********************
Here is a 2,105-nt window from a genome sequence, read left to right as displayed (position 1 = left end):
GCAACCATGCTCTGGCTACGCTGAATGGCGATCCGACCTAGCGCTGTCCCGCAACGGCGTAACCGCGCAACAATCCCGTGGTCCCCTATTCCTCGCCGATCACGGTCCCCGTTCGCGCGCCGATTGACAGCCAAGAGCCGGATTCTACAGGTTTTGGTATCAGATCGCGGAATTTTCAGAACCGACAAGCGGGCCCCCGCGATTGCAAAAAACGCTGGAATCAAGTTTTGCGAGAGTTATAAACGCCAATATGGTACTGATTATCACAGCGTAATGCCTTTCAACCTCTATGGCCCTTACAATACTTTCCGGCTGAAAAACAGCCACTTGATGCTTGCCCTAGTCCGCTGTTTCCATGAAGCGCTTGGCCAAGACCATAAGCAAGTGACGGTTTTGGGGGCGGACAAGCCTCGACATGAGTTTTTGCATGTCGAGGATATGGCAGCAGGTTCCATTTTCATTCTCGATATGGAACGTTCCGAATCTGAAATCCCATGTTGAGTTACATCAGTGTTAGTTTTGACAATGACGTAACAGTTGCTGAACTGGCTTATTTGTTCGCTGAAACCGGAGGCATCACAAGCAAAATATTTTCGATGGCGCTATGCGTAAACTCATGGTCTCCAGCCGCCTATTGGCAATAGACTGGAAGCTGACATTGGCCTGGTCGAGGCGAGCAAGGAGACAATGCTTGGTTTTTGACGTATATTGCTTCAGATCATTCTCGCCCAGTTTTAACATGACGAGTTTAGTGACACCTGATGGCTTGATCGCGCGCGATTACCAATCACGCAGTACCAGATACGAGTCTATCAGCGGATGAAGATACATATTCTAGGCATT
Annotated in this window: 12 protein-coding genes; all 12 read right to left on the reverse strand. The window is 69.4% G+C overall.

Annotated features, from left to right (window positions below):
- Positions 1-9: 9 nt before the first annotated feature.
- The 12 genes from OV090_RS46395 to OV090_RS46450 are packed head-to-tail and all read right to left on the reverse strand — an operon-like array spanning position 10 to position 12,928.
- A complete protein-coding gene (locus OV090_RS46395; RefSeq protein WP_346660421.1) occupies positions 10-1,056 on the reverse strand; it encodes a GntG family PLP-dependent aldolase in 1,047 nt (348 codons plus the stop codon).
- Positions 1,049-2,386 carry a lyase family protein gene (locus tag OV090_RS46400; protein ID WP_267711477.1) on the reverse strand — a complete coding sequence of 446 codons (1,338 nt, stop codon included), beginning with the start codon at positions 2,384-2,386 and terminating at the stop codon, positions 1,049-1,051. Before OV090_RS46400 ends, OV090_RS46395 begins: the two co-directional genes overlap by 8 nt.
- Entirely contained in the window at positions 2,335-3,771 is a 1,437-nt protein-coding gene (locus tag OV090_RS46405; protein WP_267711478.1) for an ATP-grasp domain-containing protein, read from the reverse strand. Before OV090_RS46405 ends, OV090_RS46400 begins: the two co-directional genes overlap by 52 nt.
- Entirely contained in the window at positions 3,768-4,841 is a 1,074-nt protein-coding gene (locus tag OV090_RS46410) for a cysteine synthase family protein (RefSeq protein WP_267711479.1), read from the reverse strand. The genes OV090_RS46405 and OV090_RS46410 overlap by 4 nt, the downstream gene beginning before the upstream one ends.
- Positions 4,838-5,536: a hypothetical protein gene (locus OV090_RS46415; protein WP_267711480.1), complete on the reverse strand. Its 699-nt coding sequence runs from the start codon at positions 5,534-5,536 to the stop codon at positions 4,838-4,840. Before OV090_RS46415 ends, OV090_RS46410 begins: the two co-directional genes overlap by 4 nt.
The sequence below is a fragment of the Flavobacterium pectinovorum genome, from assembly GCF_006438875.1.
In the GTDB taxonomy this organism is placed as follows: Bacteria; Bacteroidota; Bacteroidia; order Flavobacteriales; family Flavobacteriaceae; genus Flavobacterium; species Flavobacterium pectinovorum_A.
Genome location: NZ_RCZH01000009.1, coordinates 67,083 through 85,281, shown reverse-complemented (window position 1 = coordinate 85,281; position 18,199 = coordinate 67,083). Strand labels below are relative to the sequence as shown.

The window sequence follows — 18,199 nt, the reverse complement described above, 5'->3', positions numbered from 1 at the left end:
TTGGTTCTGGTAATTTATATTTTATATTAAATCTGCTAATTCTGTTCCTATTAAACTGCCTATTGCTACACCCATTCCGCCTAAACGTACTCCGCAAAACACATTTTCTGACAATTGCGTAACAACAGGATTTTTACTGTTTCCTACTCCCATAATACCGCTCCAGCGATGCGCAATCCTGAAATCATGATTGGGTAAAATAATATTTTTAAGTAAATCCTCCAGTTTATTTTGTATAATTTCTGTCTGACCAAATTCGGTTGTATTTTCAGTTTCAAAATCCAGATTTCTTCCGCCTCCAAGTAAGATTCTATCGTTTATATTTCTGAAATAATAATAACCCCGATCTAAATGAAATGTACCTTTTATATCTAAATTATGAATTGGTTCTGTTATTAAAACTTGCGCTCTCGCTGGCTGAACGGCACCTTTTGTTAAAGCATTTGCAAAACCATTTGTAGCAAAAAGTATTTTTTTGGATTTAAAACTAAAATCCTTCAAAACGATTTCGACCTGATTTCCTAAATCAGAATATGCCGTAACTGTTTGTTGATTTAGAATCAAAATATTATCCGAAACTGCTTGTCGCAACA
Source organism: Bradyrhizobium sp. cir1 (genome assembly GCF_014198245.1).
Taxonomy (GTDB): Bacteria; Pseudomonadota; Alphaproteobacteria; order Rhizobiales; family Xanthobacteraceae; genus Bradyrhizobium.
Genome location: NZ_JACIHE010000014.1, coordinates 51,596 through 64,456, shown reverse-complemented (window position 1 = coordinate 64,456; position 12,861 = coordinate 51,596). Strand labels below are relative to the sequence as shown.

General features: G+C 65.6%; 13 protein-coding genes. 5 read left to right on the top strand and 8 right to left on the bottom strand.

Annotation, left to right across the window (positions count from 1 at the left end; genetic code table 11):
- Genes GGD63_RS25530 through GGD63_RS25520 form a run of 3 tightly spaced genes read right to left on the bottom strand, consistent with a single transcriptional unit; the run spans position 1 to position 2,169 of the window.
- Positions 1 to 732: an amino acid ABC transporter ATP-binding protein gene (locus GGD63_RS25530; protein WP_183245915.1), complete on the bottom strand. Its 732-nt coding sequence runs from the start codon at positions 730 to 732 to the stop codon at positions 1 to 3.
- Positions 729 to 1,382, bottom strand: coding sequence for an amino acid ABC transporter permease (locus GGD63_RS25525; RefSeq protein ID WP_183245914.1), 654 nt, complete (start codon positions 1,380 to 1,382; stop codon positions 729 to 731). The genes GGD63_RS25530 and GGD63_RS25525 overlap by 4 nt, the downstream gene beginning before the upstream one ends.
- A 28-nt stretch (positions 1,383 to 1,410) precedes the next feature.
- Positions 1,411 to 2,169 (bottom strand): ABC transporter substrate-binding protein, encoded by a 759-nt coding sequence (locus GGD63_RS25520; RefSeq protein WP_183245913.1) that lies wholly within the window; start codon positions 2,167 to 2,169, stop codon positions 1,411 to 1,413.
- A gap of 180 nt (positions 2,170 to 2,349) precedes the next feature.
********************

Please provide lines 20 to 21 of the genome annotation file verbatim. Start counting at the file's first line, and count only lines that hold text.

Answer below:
General features: G+C 65.6%; 13 protein-coding genes. 5 read left to right on the top strand and 8 right to left on the bottom strand.

Annotation, left to right across the window (positions count from 1 at the left end; genetic code table 11):